By BRENNA GRITEMAN
A prospective volunteer looking to change the course of a child’s life forever might look no further than CASA GAL of Hancock County, especially amid the ongoing opioid crisis.
The international, nonprofit agency has existed since 1996 to appoint guardians to represent children in courtrooms. This calendar year, the local agency’s caseload has skyrocketed.
“Our numbers have tripled since 2017, and we’re not even at the end of the year,” says executive director Leah Cole. The agency served 248 youth from January to October.
Cole cites parental drug abuse as the primary reason for the increase, with the welfare of children a dire consequence.
“It’s overwhelming our court system, it’s overwhelming us, it’s overwhelming children’s services,” she says of the epidemic.
Office manager Stephanie Stephan concurs that local cases of child abuse and neglect have reached epic proportions. For the past nine years, for example, Stephan has taken on one to two cases at a time. These days, she’s juggling 20-plus cases. Cole and the office’s other two employees are doing the same.
While volunteers have always been central to CASA’s mission, the current drug crisis makes their contribution all the more imperative.
Cole says CASA is typically blessed with anywhere from 20 to 58 volunteers, “depending on what we’re fortunate enough to have. We never have too many.”
Volunteers serve as guardians ad-litem within the court system, typically representing minors, though exceptions are made in the case of youth still in school or with certain disabilities. Guardians are appointed to children involved in cases of abuse, neglect or dependency, or in particularly contentious divorce or custody cases.
Cole explains volunteers are tasked with investigating the child’s case independently and gathering information from teachers, parents, doctors, police and more. The volunteer’s sole responsibility is deciding what final outcome should be made in the best interest in the child, be it reunification with the parent/parents, or permanent placement with an adoption agency or an outside family member. They then accompany the child on their day in court, championing the outcome they feel is best.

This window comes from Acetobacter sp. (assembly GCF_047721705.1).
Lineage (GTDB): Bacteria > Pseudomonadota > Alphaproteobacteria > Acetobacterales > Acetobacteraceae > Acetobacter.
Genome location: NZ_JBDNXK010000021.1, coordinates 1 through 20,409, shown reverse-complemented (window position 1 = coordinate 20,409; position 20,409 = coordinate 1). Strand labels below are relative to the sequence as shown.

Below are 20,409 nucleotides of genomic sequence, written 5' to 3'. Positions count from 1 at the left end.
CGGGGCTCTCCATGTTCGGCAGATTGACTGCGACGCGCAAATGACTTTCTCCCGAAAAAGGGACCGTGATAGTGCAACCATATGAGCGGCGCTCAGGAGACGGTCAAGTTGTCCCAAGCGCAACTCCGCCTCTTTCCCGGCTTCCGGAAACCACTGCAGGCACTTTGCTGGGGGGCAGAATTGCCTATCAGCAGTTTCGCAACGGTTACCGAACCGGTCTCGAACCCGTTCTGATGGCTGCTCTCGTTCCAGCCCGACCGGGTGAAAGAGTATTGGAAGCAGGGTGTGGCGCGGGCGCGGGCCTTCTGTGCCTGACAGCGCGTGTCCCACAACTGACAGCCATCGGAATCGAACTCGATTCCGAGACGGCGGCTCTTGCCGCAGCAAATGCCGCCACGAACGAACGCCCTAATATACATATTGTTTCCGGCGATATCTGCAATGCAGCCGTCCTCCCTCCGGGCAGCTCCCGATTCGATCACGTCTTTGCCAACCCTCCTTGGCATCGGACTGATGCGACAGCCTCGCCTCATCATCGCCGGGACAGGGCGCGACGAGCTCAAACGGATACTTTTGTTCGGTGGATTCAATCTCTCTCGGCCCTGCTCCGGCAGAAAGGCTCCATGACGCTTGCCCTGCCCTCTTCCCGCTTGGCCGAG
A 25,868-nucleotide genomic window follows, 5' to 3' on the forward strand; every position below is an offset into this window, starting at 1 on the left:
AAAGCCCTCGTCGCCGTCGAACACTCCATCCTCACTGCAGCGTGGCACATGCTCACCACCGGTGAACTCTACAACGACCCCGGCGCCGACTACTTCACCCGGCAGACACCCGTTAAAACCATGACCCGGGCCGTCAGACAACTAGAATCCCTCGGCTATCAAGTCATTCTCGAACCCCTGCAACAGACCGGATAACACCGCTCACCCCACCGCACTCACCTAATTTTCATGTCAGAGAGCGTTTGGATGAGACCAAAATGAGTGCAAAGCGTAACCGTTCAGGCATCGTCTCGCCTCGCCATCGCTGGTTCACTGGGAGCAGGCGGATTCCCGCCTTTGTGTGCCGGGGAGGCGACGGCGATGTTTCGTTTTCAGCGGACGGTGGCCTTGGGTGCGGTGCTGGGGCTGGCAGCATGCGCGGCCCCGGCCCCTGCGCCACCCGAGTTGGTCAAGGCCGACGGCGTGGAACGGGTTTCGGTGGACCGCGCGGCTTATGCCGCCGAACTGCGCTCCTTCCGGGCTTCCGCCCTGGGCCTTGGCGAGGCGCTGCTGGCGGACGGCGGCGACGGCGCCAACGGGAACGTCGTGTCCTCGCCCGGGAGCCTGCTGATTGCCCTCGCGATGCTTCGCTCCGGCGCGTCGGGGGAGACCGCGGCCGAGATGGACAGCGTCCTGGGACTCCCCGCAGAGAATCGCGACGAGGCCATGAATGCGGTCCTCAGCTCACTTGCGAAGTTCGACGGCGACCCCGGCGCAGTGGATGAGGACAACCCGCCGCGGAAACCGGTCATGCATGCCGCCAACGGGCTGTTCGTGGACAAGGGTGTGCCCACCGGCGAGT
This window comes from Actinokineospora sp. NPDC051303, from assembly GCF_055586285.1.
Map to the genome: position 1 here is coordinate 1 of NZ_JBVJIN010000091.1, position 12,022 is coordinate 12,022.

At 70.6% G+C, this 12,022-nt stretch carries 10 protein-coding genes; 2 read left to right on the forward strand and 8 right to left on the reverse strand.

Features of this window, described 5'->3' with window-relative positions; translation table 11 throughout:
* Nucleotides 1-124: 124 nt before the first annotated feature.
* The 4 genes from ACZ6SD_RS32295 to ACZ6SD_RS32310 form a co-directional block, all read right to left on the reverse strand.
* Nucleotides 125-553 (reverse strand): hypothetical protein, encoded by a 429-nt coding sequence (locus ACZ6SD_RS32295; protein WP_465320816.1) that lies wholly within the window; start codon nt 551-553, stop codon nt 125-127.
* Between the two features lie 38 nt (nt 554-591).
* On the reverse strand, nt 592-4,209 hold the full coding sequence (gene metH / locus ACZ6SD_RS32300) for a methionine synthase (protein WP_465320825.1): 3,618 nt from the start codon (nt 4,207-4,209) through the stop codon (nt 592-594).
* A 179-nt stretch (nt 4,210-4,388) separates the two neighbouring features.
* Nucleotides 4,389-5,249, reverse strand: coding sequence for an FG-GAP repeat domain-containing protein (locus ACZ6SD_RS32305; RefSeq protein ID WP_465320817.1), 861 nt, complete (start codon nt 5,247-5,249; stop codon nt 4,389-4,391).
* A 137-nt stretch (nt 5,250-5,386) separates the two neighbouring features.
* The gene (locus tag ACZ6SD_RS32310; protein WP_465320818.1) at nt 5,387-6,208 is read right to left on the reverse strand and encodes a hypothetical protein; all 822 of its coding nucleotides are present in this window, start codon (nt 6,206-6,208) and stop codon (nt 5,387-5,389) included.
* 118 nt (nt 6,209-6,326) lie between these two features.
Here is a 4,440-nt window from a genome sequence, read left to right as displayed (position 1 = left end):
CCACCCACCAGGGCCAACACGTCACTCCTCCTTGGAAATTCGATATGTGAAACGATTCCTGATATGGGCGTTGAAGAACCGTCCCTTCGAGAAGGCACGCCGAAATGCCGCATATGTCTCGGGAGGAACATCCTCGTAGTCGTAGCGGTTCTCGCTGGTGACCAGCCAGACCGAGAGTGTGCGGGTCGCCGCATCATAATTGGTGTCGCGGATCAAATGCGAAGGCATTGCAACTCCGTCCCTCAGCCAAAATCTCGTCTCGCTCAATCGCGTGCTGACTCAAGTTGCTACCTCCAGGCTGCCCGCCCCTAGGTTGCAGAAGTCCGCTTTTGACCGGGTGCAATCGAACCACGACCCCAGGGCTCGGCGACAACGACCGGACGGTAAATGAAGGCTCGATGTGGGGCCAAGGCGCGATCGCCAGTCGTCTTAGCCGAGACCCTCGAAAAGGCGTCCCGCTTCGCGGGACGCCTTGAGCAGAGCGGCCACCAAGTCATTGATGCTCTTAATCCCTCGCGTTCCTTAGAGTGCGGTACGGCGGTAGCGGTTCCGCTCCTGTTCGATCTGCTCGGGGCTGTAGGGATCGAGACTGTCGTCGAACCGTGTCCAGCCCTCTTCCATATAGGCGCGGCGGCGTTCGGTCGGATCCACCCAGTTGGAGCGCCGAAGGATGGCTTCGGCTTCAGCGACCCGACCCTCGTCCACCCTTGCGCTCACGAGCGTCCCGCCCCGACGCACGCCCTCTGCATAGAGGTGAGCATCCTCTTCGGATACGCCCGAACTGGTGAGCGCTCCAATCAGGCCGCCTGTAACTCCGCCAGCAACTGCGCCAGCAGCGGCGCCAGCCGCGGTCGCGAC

“Our expectation is, they know the child as well as or better than anyone in that courtroom when the day comes,” Cole says.
A typical volunteer is assigned to one to two cases at a time, and each case can last anywhere from six months to about two years. Other volunteers, however, take on five or more cases at once.
Every CASA advocate in Ohio must receive 40 hours of preservice training, including courtroom observation. Twelve hours of continued training are required annually.
“We ask a lot from our volunteers, just to be trained to do the job,” Cole says, adding that sometimes, volunteers complete their 40 hours of training only to realize the job asked of them is too emotional. In this case, the volunteer can still be utilized to advocate for CASA out in the community.
Cole recognizes it can be overwhelming to see a child black and blue from physical abuse or emotionally crushed by their parents’ bickering. But she assures them, “You’re going to have that one kid, you’re going to have that one case, where you just know the world is a whole lot better for that kid thanks to your efforts.”
CASA is a United Way of Hancock County partner agency and, in 2018, was awarded $123,600.
Marathon Petroleum Corp. has forged a unique partnership with CASA in which the company donates training space to the agency, hosts fundraisers and encourages its staff to serve as volunteer advocates. Cole says Marathon is donating space for law enforcement training related to gang violence this Thursday and Friday.
For more information about volunteer opportunities, contact CASA at 419-424-3262, fill out the online form at casahc.org or message the agency through Facebook.